After half a century of topping charts and filling stadiums with screaming fans, there was to be a full stop. Instead, during the last concert of their farewell tour, the American rock band Kiss unveiled their new “immortal” selves, extending their life as a touring band that would continue to enthrall younger generations of the “KissArmy”, thanks to the power of technology. “We can be forever young and forever iconic,” founding member Gene Simmons exulted in a promotional video for Kiss’s digital avatars, his euphoria over the potential of technology overriding an important question: Just because the possibility now exists, should this band — or any artist, for that matter — be made “immortal”?
Art, of course, never dies. Whether it’s a couplet by Kabir, a symphony by Beethoven or a painting by Amrita Sher-Gil, the power of art to move those who encounter it transcends space and time. And while much of this power is intrinsic to these works, emanating from the beauty and perfection that may be experienced in them, some of it also comes from the fact that the lives of their creators were limited — which also limited their ability to continue creating such works. There will never be another M F Husain, Billie Holiday or Ravi Shankar, which is what makes the art they produced so precious.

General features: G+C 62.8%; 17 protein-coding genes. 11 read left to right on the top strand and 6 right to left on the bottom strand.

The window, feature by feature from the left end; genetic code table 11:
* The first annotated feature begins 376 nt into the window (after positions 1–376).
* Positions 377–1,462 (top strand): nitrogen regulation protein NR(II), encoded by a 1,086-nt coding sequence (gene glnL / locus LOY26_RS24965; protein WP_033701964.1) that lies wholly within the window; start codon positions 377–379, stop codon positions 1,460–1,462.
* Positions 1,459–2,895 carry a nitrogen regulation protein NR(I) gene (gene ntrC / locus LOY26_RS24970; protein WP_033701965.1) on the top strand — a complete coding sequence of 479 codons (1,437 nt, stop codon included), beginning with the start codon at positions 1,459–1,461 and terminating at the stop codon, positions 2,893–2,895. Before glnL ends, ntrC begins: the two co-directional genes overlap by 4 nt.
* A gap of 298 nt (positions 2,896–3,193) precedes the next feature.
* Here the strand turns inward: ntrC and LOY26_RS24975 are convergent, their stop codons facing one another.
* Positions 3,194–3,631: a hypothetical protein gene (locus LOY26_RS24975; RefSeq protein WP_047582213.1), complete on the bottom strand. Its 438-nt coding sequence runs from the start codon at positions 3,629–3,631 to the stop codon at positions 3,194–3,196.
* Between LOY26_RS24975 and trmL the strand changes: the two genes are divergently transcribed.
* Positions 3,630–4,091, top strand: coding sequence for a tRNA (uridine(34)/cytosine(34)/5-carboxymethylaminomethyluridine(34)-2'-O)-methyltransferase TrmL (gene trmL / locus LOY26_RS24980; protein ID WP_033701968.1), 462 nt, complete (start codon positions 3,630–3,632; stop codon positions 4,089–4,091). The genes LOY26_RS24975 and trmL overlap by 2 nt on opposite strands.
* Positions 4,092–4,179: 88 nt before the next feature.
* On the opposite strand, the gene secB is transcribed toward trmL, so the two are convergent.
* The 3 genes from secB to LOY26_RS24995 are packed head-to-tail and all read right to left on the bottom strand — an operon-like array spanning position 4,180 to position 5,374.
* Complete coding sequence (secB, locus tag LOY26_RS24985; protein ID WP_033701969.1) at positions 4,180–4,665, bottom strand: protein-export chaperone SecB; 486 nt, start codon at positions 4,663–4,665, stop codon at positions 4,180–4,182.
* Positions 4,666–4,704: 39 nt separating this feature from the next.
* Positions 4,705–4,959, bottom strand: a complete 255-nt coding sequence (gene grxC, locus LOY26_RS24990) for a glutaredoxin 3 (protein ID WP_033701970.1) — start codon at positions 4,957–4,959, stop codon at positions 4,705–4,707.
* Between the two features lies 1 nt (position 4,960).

Ever since a painting produced by the AI programme Midjourney won an art competition last year, anxieties over the rapid development of technology have been focused on the question of whether AI will eventually replace humans in all endeavours, including the creative. Even as that debate rages on, Kiss’s digital avatars point to another direction that technological interventions in art might take. It may not yet be possible for the machine to make anything truly original and soulful — but if it can extend the life of the artist, surely that is no less disconcerting.